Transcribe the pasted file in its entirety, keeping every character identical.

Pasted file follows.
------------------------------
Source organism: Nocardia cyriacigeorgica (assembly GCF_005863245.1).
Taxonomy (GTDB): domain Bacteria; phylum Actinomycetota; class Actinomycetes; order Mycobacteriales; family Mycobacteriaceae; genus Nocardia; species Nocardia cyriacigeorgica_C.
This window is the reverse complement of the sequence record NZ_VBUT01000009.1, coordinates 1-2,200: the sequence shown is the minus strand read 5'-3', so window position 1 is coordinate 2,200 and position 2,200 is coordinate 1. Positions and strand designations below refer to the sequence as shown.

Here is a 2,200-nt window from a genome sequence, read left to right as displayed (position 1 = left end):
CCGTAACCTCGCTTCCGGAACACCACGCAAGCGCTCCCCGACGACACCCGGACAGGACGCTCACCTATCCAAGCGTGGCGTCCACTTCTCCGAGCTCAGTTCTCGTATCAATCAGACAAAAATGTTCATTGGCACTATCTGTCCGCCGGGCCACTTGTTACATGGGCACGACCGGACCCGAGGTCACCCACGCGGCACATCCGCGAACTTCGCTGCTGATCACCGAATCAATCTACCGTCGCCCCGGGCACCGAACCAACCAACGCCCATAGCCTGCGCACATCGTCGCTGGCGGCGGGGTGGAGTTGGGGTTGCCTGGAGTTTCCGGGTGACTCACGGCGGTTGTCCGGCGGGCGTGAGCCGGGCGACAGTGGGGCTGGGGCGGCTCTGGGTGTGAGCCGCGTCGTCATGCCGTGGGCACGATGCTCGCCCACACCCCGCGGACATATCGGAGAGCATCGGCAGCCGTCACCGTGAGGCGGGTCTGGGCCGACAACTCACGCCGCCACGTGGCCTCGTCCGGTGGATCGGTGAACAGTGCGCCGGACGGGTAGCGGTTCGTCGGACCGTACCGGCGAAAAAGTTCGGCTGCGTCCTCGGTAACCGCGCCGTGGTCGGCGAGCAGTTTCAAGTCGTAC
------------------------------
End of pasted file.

Source organism: Nocardia cyriacigeorgica (assembly GCF_005863245.1).
Taxonomy (GTDB): domain Bacteria; phylum Actinomycetota; class Actinomycetes; order Mycobacteriales; family Mycobacteriaceae; genus Nocardia; species Nocardia cyriacigeorgica_C.
This window is the reverse complement of the sequence record NZ_VBUT01000009.1, coordinates 1-2,200: the sequence shown is the minus strand read 5'-3', so window position 1 is coordinate 2,200 and position 2,200 is coordinate 1. Positions and strand designations below refer to the sequence as shown.

Here is a 2,200-nt window from a genome sequence, read left to right as displayed (position 1 = left end):
CCGTAACCTCGCTTCCGGAACACCACGCAAGCGCTCCCCGACGACACCCGGACAGGACGCTCACCTATCCAAGCGTGGCGTCCACTTCTCCGAGCTCAGTTCTCGTATCAATCAGACAAAAATGTTCATTGGCACTATCTGTCCGCCGGGCCACTTGTTACATGGGCACGACCGGACCCGAGGTCACCCACGCGGCACATCCGCGAACTTCGCTGCTGATCACCGAATCAATCTACCGTCGCCCCGGGCACCGAACCAACCAACGCCCATAGCCTGCGCACATCGTCGCTGGCGGCGGGGTGGAGTTGGGGTTGCCTGGAGTTTCCGGGTGACTCACGGCGGTTGTCCGGCGGGCGTGAGCCGGGCGACAGTGGGGCTGGGGCGGCTCTGGGTGTGAGCCGCGTCGTCATGCCGTGGGCACGATGCTCGCCCACACCCCGCGGACATATCGGAGAGCATCGGCAGCCGTCACCGTGAGGCGGGTCTGGGCCGACAACTCACGCCGCCACGTGGCCTCGTCCGGTGGATCGGTGAACAGTGCGCCGGACGGGTAGCGGTTCGTCGGACCGTACCGGCGAAAAAGTTCGGCTGCGTCCTCGGTAACCGCGCCGTGGTCGGCGAGCAGTTTCAAGTCGTAC